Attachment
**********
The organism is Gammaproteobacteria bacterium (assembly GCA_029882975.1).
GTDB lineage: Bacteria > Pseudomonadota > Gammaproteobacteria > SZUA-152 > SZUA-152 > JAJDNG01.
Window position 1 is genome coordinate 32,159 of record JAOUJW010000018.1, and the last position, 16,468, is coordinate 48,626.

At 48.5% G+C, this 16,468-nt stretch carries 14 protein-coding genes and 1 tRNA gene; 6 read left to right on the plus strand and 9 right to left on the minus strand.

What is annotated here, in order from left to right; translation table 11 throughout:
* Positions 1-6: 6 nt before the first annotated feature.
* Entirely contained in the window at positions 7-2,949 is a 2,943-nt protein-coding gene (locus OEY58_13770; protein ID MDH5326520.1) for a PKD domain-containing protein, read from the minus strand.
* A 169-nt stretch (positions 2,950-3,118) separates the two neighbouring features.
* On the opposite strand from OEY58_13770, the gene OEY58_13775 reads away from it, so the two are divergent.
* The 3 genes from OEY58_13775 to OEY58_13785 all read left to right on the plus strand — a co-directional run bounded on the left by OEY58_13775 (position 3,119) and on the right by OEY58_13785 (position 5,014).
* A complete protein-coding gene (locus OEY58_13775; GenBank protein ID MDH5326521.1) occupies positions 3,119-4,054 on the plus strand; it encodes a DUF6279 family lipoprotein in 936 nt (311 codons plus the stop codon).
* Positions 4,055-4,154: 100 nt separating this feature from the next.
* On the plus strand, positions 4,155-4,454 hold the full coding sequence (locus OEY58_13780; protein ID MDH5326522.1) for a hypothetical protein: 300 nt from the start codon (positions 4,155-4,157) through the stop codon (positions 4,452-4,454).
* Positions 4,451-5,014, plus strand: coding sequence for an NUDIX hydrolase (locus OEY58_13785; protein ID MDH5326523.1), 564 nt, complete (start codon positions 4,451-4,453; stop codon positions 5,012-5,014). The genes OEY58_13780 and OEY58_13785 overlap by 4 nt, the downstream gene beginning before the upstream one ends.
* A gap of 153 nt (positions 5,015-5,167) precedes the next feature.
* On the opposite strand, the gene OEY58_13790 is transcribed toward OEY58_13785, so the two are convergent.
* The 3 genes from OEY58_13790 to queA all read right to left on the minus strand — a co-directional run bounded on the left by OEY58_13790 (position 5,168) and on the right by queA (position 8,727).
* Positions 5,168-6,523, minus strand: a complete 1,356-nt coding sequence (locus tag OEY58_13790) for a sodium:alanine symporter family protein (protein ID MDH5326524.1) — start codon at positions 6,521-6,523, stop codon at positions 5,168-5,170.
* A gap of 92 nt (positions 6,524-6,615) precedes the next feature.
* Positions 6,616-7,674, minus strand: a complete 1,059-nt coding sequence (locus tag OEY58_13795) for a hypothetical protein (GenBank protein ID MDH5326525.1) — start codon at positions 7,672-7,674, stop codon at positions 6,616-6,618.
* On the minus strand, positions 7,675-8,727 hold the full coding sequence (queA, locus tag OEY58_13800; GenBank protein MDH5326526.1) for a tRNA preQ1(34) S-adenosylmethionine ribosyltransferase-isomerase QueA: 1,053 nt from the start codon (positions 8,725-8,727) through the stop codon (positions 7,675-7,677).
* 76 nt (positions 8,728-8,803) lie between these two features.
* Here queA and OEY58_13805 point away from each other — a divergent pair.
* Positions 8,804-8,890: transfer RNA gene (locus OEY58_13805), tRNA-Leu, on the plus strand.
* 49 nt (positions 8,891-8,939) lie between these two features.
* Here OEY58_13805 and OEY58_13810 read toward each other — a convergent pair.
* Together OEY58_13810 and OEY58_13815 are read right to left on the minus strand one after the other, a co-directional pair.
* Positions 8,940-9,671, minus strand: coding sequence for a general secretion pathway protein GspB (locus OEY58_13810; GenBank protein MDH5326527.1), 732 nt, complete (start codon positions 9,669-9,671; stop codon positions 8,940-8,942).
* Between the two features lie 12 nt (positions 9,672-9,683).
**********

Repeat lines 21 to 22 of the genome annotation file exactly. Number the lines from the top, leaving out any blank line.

* On the minus strand, positions 7,675-8,727 hold the full coding sequence (queA, locus tag OEY58_13800; GenBank protein MDH5326526.1) for a tRNA preQ1(34) S-adenosylmethionine ribosyltransferase-isomerase QueA: 1,053 nt from the start codon (positions 8,725-8,727) through the stop codon (positions 7,675-7,677).
* 76 nt (positions 8,728-8,803) lie between these two features.